Creating backlinks for your website or Blog is a tedious chore, but unfortunately it has to be done. I am going to show you how to easily find out the exact way your competition is doing their link building and how to find all the best backlink spots online.
Most of this can be accomplished just by knowing what to type into Google search. If you want high PR links, I’ll show you how to find them. If you want .EDU and .GOV links, I’ll show you how to find them.
If you want to find places in your niche where you can leave links, you’ll learn how here. If you want hundreds of Squidoo links within seconds, read carefully. The point here would be for you to see all the different options for getting link building ideas straight from Google and modifying them if you need to. You will discover the basic outline, which you can play with and see what else you can find.
OK, lets get started finding backlinks…
If you want to find a WordPress-based blog in your niche where you can leave comments and get valuable backlinks in the process, here are some examples of what you can type into Google to find them:
“powered by wordpress” your keyword
As you can see, we are targeting sites that have a “powered by wordpress” line somewhere, which will mostly be in the footer of the site. Right next to it, just enter your keyword – if you enter dog training, you get sites that have those 2 words somewhere on the page. You can use quotes to get those exact phrases.
“powered by wordpress” “your keyword”
This is the same as the one before, with the small difference that here we are looking for exact matches in titles for our keywords. This can prove useful if you don’t get good enough results with the first method.
“powered by wordpress” intitle:your keyword
Similar to the 2 before, but here we are targeting pages that have our keyword in the url of the page.
“powered by wordpress” inurl:your keyword
If you get a lot of blogs that have their comments closed, you can use the following command to exclude those from your searches.
“powered by wordpress” “your keyword” -”comments are closed”
inurl:viewtopic your keyword
“Powered by Phbb” your keyword
“Powered by vBulletin” your keyword
“Powered by SMF” your keyword
“Powered by Phbb” your keyword
“Powered by IPB” your keyword
“powered by PunBB” your keyword
These are just some of the examples that you can use. The first line here uses the inurl: command to find PhBB forums, because they have viewtopic as part of their urls. Play around with these and if you need to, go and search for more forum platforms and see what “footprints” and signatures they use with which you can find them.
3. Directories and Submission sites
intitle:add+url “your keyword”
intitle:submit+site “your keyword”
intitle:submit+url “your keyword”
intitle:add+your+site “your keyword”
intitle:add+site “your keyword”
intitle:directory “your keyword”
intitle:sites “your keyword”
intitle:list “your keyword”
I believe that all of these are self-explanatory. We are basically using the intitle: command to find sites that have those words in the title tag of the page. As with the others, you can get creative and use the inurl: command as well.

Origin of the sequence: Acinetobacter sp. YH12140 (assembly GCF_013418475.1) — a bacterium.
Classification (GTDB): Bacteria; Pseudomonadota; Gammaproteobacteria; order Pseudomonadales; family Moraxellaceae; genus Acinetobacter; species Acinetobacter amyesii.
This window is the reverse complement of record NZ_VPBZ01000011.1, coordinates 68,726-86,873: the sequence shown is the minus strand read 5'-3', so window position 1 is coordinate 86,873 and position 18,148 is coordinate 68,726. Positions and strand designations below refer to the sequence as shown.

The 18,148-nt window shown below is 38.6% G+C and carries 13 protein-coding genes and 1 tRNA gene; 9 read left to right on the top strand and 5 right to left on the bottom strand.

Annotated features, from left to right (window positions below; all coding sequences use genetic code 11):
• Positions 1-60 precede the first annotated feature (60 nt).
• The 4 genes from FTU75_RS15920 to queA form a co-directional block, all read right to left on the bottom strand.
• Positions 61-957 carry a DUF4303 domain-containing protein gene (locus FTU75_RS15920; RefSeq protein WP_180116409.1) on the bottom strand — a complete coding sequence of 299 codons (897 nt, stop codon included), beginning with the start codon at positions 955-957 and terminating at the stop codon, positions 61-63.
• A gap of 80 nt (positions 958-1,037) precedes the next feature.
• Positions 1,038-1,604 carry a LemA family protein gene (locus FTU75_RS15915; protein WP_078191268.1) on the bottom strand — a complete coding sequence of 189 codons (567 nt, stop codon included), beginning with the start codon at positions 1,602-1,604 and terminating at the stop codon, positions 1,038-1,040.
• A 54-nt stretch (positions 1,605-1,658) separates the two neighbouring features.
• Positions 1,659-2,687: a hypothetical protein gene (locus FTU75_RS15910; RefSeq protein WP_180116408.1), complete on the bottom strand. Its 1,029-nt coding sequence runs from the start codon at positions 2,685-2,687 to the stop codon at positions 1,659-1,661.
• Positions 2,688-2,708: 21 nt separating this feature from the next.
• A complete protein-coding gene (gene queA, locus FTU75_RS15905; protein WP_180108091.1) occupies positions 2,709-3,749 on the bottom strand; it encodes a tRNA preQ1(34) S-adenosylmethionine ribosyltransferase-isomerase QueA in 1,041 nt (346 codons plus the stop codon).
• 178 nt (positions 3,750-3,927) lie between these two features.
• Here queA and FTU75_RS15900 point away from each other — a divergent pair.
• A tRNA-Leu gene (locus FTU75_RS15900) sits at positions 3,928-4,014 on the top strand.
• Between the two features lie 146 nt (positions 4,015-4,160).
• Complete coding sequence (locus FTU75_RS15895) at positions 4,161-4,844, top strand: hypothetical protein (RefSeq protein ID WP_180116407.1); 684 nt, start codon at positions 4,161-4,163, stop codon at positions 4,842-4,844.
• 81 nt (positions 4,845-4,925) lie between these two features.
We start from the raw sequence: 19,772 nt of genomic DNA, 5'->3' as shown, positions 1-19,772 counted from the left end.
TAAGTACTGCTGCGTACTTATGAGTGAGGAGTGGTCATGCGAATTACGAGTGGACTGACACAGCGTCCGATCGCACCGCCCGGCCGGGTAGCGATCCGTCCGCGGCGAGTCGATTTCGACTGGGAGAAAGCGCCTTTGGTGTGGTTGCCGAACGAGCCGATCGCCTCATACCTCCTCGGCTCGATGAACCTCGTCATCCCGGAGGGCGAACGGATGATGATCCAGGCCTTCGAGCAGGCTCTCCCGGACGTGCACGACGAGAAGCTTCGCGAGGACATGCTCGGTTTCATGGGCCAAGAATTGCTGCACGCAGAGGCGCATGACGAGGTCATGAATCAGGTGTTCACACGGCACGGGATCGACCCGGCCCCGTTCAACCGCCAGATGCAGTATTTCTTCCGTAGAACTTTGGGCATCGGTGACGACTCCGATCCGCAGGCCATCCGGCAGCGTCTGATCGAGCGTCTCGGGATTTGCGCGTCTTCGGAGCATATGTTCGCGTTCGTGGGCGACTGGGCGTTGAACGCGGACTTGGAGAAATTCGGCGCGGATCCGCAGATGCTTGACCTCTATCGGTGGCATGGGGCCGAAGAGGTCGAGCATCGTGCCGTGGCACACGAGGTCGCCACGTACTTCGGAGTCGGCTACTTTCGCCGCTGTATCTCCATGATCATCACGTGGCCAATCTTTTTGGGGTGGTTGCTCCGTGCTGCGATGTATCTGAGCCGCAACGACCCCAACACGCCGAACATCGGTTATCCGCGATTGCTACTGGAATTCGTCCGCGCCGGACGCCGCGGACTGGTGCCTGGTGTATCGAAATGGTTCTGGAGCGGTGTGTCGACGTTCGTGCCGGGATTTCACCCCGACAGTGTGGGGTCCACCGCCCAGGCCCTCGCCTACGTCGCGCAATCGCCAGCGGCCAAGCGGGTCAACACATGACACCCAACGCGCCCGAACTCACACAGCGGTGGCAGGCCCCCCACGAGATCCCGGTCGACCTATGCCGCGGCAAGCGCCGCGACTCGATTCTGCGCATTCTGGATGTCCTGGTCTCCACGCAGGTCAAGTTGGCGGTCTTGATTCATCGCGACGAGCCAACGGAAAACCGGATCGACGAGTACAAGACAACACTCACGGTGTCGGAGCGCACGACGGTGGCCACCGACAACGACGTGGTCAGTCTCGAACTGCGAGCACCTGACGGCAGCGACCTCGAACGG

4. Links from SQUIDOO
site:squidoo.com “new links plexo” “add to this list”
site:squidoo.com “your keyword” “add to this list”
Very few people know that there are tons of Squidoo lenses, some with extremely high PR and lots of incoming links, that allow you to add your own links with anchor text and description. Most of them are dofollow and most of them don’t require lensmaster moderation, which means that you can get a link from someone else’s Squidoo lens in 10 seconds.
NOTE: Spamming will not get you far. You need to be logged in to your Squidoo account to leave a link, so if you spam, you can have your account deleted.
Try to find lenses that are related to your site and hopefully add value to the lens.
5. Links from .EDU and .GOV sites
site:.edu inurl:wp-login.php +blog
site:.gov inurl:wp-login.php +blog site:.edu “your keyword”
site:.gov “your keyword” -”you must be logged in” -”comments are closed”
site:.edu “no comments” +blogroll -”posting closed” -”you must be logged in” -”comments are closed”
site:.gov “no comments” +blogroll -”posting closed” -”you must be logged in” -”comments are closed”
I’m sure you see by now how many variations you can try out for each of these searches. You can exclude sites that have closed their comment, the ones that ask you to log in before you comment and so on.
You can find more of your own links
You can find your own little tricks easily. Whenever you’re on a site that offers some great possibilities for link building, and you would like to find more sites like that, just try to find some line of text or URL that may be special, or unique for that type of site.
“Powered by WordPress” is a good example. That is something that can be found only on WordPress blogs, almost always in the footer of the site. Anything like that will do great. Play with these search commands and techniques and you’re bound to dig up some golden nugget.